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The Language of Greek Comedy$
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Andreas Willi

Print publication date: 2002

Print ISBN-13: 9780199245475

Published to Oxford Scholarship Online: September 2007

DOI: 10.1093/acprof:oso/9780199245475.001.0001

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Figures of Speech in Aristophanes

Figures of Speech in Aristophanes

Chapter:
(p.99) 5 Figures of Speech in Aristophanes
Source:
The Language of Greek Comedy
Author(s):

Simon R. Slings

Publisher:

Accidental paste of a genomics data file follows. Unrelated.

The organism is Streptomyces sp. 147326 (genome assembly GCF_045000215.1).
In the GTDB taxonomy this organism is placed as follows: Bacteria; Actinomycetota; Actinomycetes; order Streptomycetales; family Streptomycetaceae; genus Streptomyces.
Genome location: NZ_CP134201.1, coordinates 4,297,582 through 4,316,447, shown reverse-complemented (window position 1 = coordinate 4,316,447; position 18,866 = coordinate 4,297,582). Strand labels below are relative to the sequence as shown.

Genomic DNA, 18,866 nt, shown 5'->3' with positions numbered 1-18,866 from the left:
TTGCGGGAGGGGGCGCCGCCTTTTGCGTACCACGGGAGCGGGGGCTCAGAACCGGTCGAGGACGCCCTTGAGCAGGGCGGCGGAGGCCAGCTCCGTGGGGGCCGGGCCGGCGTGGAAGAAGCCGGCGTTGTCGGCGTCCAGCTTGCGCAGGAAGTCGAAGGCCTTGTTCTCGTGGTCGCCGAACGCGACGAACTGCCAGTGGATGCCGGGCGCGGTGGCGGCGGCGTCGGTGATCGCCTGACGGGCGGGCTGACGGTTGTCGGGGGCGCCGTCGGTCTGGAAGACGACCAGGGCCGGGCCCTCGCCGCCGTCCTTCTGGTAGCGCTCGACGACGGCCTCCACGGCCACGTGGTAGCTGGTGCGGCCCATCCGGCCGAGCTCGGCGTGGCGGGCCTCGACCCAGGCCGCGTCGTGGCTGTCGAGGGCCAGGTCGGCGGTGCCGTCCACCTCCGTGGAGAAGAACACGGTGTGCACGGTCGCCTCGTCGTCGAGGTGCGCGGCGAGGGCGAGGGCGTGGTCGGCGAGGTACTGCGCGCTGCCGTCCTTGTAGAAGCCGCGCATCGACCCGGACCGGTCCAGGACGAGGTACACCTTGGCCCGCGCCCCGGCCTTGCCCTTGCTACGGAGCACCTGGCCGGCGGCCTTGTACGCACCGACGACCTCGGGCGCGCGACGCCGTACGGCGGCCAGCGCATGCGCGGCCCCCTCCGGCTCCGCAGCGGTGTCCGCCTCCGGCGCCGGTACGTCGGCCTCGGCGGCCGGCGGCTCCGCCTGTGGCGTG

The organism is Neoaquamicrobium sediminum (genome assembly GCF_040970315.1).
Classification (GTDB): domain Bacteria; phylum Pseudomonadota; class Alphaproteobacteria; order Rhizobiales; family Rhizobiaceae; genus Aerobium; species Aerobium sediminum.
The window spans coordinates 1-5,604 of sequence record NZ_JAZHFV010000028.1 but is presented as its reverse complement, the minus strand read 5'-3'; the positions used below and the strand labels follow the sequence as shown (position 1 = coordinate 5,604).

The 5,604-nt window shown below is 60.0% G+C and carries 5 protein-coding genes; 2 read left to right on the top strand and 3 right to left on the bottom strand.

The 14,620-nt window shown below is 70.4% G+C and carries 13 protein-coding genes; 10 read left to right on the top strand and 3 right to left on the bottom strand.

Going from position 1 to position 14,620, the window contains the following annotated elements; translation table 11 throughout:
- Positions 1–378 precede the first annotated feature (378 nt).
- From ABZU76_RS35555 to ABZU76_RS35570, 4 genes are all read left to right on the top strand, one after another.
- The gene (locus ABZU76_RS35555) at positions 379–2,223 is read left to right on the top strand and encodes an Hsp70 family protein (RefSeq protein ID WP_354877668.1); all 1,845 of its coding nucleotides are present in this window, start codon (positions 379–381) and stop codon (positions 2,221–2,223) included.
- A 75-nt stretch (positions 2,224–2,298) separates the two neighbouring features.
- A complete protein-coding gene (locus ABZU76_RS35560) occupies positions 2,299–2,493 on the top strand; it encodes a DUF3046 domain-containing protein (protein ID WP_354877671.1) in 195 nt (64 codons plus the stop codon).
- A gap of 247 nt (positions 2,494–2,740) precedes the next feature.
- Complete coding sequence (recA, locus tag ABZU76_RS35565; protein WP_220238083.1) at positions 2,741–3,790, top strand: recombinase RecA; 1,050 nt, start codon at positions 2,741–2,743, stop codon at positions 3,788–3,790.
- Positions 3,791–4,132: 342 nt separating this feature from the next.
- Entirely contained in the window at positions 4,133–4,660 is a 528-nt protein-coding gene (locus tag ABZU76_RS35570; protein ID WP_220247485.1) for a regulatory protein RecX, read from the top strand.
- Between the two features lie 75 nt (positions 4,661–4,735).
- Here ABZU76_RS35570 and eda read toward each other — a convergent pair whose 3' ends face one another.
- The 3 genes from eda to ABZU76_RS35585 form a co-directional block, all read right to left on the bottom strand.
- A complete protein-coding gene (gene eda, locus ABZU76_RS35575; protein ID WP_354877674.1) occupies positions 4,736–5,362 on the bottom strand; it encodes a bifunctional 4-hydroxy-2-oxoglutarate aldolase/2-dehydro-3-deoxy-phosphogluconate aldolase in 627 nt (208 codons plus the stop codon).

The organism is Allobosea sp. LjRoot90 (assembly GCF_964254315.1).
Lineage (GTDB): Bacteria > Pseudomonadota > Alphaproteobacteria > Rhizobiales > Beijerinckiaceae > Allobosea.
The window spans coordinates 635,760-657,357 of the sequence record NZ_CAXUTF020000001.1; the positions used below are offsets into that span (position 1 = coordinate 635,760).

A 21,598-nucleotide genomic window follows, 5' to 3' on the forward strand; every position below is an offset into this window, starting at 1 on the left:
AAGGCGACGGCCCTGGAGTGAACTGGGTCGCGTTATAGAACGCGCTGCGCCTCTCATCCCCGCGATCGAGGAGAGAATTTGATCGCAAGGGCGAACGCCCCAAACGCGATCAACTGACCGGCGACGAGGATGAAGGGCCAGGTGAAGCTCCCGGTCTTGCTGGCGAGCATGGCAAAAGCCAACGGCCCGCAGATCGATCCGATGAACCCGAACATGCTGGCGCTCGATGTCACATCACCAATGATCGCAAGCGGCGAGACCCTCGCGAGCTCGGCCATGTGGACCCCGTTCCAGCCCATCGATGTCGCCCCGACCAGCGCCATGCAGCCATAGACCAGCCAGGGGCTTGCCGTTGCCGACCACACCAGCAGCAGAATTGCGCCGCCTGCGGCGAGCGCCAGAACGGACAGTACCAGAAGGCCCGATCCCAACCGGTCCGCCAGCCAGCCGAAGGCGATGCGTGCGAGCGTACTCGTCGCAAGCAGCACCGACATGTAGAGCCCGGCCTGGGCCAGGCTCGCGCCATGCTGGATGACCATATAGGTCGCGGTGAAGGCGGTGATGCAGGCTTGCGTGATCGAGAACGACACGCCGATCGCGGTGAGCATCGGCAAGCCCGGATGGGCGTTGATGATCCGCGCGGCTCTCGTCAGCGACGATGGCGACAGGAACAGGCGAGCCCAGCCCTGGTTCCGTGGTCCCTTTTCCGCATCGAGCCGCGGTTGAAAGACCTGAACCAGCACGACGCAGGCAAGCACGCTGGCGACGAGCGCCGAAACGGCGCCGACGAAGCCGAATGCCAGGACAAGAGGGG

Oxford University Press
DOI:10.1093/acprof:oso/9780199245475.003.0005

This chapter illustrates some of the problems that arise when we try to separate literary and non-literary language. It argues that a figure of speech such as chiasmus (and similarly anaphora) is a natural (or universal) means to package complex information. As long as it fulfils this primary aim, a chiasmus is therefore not a literary embellishment. If, on the other hand, the information complexity is minor so that the chiasmus is functionally ‘unnecessary’, the addressee will perceive it as a literary figure. Most of the Aristophanic examples of chiasmus and anaphora are not ‘justified’ by an excessive information complexity, leading to the conclusion that Aristophanes' style is in this respect more literate than oral.

Keywords:   figures of speech, Aristophanes, chiasmus, literary language, non-literary language, anaphora

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